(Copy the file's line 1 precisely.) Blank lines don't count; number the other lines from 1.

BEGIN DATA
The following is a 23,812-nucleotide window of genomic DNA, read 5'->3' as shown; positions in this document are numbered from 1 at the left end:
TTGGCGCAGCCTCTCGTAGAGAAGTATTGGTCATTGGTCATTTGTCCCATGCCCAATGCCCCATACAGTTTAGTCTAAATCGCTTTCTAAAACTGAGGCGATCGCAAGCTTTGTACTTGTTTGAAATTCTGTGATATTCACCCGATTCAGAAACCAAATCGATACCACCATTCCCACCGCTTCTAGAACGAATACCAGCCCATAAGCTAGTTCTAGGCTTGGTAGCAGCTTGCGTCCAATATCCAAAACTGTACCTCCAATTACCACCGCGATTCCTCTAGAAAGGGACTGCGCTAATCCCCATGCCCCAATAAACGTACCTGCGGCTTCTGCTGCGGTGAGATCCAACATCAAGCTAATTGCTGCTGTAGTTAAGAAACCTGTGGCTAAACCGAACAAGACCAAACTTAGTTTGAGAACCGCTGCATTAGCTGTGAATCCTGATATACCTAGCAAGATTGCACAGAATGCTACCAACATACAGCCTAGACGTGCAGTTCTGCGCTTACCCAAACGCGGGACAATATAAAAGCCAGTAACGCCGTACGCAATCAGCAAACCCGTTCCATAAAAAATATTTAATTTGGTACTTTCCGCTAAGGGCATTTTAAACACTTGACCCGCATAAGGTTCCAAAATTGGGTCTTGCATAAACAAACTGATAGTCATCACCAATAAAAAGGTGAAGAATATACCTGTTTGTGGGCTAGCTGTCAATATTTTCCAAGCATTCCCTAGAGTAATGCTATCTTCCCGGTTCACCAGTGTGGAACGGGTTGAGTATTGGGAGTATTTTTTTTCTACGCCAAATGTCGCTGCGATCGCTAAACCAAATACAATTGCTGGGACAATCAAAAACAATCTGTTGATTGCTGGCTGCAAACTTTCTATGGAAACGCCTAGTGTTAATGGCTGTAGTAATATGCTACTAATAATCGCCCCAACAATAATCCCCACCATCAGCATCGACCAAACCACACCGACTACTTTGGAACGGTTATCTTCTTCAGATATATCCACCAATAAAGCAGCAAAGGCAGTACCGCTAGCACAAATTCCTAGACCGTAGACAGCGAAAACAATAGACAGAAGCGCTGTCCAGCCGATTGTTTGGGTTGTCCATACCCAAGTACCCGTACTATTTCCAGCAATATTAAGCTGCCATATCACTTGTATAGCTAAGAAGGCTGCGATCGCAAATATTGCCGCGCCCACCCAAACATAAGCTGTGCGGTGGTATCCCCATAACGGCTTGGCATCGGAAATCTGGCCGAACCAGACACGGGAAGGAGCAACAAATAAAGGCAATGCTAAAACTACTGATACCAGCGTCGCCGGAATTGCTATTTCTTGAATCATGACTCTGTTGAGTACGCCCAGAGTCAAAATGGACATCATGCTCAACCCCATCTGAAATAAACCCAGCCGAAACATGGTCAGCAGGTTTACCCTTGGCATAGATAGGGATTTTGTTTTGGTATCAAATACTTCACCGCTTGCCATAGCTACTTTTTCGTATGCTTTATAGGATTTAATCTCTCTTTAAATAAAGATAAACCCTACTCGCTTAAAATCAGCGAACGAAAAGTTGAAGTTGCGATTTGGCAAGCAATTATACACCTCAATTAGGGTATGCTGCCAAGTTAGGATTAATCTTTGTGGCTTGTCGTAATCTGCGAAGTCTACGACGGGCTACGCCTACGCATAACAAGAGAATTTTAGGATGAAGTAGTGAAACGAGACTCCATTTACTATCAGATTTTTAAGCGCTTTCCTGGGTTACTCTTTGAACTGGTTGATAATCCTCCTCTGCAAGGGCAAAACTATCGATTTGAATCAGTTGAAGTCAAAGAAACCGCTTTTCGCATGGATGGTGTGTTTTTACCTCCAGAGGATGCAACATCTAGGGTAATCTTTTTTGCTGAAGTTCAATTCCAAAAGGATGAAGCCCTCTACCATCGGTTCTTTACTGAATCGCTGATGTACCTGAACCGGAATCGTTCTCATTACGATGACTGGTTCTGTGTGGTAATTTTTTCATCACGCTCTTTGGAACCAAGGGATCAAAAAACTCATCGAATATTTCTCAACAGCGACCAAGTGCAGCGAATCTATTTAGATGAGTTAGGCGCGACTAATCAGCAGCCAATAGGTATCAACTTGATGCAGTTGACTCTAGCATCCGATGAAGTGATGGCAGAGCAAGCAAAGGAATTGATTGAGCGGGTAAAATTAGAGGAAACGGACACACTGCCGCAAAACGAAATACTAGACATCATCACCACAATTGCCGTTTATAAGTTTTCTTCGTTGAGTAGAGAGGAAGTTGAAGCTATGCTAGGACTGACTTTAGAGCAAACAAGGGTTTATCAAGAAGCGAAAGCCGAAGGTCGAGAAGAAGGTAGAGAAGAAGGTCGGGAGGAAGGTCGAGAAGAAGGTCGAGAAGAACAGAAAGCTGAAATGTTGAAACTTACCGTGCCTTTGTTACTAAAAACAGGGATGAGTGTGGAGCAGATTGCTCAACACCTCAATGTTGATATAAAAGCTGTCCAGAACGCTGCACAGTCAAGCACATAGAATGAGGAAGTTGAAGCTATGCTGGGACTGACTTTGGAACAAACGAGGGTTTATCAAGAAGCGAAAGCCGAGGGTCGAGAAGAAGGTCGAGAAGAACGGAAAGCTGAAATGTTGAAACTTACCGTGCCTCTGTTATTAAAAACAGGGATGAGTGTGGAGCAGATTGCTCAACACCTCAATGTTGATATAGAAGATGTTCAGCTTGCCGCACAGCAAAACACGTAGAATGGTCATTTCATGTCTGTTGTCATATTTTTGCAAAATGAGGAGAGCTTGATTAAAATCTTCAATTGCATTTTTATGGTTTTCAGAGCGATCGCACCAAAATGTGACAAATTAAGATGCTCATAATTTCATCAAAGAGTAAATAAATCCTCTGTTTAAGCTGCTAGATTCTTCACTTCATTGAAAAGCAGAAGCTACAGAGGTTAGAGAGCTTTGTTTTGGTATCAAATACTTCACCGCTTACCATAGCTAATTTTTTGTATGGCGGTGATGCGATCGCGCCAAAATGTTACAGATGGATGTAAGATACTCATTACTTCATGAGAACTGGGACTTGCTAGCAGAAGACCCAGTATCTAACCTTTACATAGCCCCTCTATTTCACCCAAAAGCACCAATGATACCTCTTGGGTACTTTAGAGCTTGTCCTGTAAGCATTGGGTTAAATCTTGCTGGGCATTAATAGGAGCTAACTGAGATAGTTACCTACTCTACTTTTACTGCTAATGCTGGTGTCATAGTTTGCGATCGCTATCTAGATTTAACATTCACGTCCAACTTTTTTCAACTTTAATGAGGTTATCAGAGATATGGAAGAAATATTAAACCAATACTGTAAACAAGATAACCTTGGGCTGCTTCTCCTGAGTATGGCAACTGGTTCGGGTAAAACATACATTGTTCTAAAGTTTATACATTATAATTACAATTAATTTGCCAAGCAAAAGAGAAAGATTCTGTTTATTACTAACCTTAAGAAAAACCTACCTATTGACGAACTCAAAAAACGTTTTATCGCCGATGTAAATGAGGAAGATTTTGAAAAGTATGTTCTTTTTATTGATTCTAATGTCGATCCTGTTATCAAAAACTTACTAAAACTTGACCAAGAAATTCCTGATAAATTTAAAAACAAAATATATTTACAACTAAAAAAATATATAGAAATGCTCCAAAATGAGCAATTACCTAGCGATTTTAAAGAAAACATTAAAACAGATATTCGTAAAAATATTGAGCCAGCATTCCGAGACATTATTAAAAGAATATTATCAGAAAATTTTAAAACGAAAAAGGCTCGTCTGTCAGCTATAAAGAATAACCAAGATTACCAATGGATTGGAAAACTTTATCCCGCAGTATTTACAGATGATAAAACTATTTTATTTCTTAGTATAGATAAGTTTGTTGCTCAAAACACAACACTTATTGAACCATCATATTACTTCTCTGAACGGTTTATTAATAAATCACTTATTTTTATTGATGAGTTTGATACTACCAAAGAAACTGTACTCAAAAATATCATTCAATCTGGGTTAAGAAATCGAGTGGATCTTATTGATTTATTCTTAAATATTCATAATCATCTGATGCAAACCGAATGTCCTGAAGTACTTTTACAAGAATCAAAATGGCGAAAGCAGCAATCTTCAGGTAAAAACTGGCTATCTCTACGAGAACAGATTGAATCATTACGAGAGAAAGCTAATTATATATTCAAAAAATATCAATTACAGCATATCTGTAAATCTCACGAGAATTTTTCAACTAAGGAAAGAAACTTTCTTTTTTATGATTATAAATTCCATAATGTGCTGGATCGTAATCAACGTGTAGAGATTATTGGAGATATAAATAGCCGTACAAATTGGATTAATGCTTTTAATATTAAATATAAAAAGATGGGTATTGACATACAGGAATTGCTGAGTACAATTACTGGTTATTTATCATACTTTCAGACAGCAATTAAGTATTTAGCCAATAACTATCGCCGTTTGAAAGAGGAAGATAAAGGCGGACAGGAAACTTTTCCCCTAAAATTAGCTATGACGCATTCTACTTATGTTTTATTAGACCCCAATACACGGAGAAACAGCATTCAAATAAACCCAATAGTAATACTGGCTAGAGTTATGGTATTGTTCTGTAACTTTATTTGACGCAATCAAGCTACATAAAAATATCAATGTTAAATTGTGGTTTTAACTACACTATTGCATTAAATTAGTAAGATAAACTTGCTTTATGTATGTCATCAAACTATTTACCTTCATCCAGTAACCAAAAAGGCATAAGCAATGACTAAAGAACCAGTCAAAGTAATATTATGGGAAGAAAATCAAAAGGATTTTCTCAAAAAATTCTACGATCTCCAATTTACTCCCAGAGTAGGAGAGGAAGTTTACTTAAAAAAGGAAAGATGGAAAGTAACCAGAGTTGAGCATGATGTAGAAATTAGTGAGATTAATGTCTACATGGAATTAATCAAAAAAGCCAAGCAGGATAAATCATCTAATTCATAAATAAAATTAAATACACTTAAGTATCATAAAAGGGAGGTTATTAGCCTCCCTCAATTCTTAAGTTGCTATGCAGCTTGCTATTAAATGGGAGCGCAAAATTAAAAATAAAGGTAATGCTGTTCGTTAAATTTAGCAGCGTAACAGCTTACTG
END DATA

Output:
The following is a 23,812-nucleotide window of genomic DNA, read 5'->3' as shown; positions in this document are numbered from 1 at the left end: